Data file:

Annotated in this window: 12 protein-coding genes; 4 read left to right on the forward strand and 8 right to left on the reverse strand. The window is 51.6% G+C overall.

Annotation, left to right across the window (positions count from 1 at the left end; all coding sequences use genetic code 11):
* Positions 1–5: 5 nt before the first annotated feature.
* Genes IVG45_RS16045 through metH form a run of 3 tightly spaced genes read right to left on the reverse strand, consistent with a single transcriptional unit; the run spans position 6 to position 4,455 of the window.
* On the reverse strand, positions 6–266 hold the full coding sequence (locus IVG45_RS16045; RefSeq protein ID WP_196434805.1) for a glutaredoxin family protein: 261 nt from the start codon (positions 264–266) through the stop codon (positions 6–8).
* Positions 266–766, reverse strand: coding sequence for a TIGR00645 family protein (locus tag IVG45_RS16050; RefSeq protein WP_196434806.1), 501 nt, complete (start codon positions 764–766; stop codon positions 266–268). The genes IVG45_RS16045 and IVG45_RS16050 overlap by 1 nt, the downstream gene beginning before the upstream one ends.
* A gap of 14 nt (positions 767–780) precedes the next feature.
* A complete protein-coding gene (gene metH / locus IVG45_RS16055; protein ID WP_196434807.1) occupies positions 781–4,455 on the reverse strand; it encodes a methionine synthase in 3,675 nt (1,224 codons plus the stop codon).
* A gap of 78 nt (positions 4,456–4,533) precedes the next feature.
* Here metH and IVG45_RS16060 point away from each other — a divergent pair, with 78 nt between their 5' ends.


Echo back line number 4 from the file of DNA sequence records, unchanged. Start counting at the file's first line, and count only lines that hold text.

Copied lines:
* Genes IVG45_RS16045 through metH form a run of 3 tightly spaced genes read right to left on the reverse strand, consistent with a single transcriptional unit; the run spans position 6 to position 4,455 of the window.